© By Phyllis Ann (Starbird55@msn.com)
The joy of reading the printed page,
Is not reserved for any age.
Both young and old find adventure in sharing the reading of books,
It’s a trip into another world right from your favorite nooks.
Friends reading together find joy in a delightful way,
And together they learn of another day.
Whether sunny or dreary the weather,
It does not matter as long as we have our book to read together.
My friend and I spent many afternoons in the summer on her porch glider reading library books together. It is a very fond memory for both of us.
This picture brought back the memory of many happy hours of reading adventures in books. I think we learned our love of books through our school libraries which were within walking distance of our houses. We actually were excited with our finds at the library. We often had 10 books a piece to carry home. I think 10 was the limit. We would keep them for a week and go back for more. We both still love books. Even though we live several states away from each other, we keep in touch by email, letters, cards, etc. She usually sends me a book for Christmas each year.
© By Tom (tomWYO@aol.com)
She showed me the picture and I thought,Oh, an early Normal Rockwell. Then I could tell by the smile on her face. “That is you and your little brother?”
“Grover was just eleven months younger than I. We used to laugh for I was born on the second day of January and he was born on Christmas Eve, both born in the same year, yet not twins.”
I could tell she wanted me to ask more, to talk about this small drawing that she had, as we stood in line at the Antiques Road Show. Me, I had an old photograph of my grandpa. “How old were you then and who did the work? It seems to not have faded,” I commented.
“A traveling preacher. Oh, I will never forget him for my father said he was just a poor artist, smart enough to preach on the side so he could live.”
She was all smiles now. “The reverend Josiah Z. Edenfunker was his name. He was a tall thin man whom my father said was a lady’s man, an artist, and a poor preacher. He charged two dollars for a very small pencil drawing, and ten dollars for this size. Daddy said it was too much to pay but my mother said she wanted it. She had her hands on her hips when she said it and poor father knew he had better listen.”
The line moved a little and she held the small painting up. “I did have lovely hair, and the artist thought my brother was right from a story book. He sat us down and told me to read to my brother.
He worked about an hour and then took it back to his boarding house, where he finished it that night. The next day, while my father was working, he brought it back. My mother was all ga-ga over the picture and the preacher.”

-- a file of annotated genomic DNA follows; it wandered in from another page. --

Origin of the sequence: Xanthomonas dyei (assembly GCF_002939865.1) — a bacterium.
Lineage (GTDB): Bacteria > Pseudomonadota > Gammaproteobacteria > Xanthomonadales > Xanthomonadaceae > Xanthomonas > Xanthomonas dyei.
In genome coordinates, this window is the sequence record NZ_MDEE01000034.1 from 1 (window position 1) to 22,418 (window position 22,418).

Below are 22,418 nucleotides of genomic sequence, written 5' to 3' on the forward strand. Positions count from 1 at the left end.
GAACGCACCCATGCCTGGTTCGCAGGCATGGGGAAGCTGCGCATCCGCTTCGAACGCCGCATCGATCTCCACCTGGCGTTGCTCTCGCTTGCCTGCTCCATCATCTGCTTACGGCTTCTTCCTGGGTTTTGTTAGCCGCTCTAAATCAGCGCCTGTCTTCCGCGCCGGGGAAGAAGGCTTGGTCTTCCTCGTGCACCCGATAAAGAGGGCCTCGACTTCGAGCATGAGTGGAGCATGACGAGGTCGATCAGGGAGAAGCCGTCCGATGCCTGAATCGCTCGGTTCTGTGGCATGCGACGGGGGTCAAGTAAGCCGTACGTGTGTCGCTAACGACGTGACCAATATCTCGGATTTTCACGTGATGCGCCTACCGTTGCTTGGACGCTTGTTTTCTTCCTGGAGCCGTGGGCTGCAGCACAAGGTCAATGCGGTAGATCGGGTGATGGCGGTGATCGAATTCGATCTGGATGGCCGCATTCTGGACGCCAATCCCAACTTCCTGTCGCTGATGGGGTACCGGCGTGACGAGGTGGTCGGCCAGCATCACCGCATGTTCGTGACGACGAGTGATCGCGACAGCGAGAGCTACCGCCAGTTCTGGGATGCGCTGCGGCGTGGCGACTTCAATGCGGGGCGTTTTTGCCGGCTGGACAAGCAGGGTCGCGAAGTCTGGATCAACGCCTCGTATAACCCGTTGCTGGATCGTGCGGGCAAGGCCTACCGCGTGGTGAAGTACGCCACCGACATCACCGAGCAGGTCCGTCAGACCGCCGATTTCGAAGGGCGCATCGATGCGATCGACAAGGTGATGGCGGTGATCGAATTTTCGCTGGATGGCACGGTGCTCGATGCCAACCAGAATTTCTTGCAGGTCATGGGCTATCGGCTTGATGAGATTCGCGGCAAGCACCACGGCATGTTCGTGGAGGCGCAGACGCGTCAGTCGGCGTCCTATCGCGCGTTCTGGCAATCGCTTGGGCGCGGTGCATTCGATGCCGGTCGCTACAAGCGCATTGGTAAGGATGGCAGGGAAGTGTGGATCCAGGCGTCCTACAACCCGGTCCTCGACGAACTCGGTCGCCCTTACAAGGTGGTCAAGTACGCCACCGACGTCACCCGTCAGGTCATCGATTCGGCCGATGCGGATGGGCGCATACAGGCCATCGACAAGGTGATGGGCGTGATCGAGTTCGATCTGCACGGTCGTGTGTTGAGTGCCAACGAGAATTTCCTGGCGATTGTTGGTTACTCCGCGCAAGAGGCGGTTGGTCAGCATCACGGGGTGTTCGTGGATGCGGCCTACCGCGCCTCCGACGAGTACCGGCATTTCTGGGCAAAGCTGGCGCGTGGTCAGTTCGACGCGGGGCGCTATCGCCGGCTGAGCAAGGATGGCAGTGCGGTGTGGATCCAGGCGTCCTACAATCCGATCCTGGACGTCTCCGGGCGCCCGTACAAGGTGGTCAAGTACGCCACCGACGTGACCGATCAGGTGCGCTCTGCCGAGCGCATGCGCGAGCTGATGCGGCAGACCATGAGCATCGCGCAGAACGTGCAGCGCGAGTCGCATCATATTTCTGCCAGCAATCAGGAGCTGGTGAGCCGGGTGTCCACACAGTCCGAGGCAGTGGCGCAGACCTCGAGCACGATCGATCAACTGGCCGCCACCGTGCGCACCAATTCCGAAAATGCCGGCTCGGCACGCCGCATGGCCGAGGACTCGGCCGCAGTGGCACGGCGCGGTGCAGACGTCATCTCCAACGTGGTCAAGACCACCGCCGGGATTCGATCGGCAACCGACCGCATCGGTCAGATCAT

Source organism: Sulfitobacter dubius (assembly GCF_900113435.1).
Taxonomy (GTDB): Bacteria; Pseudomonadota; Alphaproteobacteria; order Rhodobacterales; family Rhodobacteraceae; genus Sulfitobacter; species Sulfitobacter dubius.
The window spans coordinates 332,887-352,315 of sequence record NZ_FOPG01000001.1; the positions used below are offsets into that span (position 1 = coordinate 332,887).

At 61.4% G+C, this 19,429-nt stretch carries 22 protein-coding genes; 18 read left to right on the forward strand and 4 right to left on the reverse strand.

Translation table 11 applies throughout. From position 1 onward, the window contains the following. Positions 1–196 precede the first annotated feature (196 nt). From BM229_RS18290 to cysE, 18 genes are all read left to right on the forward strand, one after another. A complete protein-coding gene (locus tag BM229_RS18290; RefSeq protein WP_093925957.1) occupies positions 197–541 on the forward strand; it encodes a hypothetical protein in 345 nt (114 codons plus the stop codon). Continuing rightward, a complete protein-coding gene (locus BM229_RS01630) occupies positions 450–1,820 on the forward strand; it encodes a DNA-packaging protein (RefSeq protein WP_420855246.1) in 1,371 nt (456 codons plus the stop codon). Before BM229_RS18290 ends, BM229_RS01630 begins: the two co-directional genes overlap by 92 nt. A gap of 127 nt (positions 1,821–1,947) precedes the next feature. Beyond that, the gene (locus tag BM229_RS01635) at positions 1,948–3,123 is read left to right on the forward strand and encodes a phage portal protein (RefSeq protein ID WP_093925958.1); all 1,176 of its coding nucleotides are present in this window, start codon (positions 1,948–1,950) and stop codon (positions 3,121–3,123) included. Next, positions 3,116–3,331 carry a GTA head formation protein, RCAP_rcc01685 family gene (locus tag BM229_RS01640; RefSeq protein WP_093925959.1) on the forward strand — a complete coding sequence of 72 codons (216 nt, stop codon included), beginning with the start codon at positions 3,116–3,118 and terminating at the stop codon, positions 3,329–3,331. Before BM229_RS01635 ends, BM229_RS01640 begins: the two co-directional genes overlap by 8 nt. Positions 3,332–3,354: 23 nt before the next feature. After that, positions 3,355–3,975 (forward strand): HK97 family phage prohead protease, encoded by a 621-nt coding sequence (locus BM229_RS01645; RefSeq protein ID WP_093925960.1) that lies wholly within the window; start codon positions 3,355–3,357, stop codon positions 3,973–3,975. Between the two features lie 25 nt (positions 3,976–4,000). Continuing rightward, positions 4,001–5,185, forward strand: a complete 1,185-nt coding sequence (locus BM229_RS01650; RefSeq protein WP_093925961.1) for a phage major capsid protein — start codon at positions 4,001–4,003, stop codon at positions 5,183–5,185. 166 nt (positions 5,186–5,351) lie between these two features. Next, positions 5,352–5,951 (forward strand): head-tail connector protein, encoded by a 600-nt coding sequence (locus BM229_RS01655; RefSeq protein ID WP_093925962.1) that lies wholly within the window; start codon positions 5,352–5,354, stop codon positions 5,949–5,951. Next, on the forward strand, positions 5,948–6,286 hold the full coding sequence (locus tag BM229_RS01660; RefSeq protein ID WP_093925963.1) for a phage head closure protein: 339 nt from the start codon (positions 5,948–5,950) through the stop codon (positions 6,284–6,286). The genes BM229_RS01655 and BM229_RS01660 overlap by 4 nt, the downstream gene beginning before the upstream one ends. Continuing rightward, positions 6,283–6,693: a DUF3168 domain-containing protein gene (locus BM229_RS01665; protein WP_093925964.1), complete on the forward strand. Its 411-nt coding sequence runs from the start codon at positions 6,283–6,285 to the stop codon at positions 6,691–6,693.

She set it back down and looked at the crowd. “I don’t know why I am here, I have seen their show on television. But I thought why not waste some money to see if it is worth the ten dollars my father paid for it.”
About then a woman stopped and began to talk to the old lady and I just listened. It seemed her brother had been killed in the last month of the war. She said he had tried to enlist six times and each time his mother had gone to the recruiter and told them he was under age. So the day he turned eighteen he enlisted and volunteered to go overseas. He was an anti-aircraft gunner on a jeep carrier.
When we got to the head of the line there were three people evaluating the art. I got the older woman, and the lady with the picture got a very sophisticated lady. The third person was a man who did not to me look very smart.
The older woman looked at my picture. “Your grandfather on your father’s side," yada, yada, yada, and she said it was worth a hundred dollars.
I laughed and thanked her, then waited for the lady who had the picture of her and her brother.
“What did you say?” I heard her ask. “Say that again and say it slowly. This was painted by a well-known artist and is WORTH WHAT?”
Just then a bell rang and someone on the Public Address system said that closing time was in one hour; they would be ending the lines.
Joe Thirgood came by with an old ewer and basin and began to tell me how it was worth twenty-five hundred dollars. I missed saying good-bye to the lady but I surely did like that picture she had.
These Are The Rules
© By SWAMPETTA (SWAMPETTA@aol.com)
Marty and Minnie were brother and sister.
She had freckles and he had a blister.
She would read to him from a book,
As they sat down by the brook.
But Minnie took 'Poetic License" you see.
She said; "These are the rules for you and me"
"It says you should go and roll in the mud."
Marty went and got covered in crud.
Minnie went home and said; "Mom! Look at Marty!"
"Him and the dirt had a big party!"
Marty got spanked and Minnie got praise,
But he'd get even one of these days...
The Birthday Party
© By Norma (Twi1ite@sbcglobal.net
Little Miss Tiny,
Had been a bit whiny,
When mother put her petticoats on,
Her new fluffy dress, she’d whimper,
Confess she’d rather play mudpies
Then she felt so pretty in
Her Mary Janes then,
And Johnny came all dressed up.
Both of them first had a rolling tear,
Donning, dolling left them
Down not "up."
Johnny was so sweet, he
Couldn’t hide his nature,
Paid Tiny such "manly" attention.
Mother was touched and
A picture she took.
A moment in time worth the mention.
Child of Mine
© By Marty (firstname.lastname@example.org
Child of love
Child of mine
Growing up, in this world of time
Your daydreams of life are coming
And we may not understand
But we will stand beside you
my child, hand in hand
The tears, the laughter
we will share
It's all in growing up
Sometimes it's hard to bear
So, come let me hold you
safe in my arms
My precious little one.
Soon May Will Come
In The Mind of a Poet
Easter ( 9 Authors)
Birthdays ( 10 Authors )
Memories ( 6 Authors)
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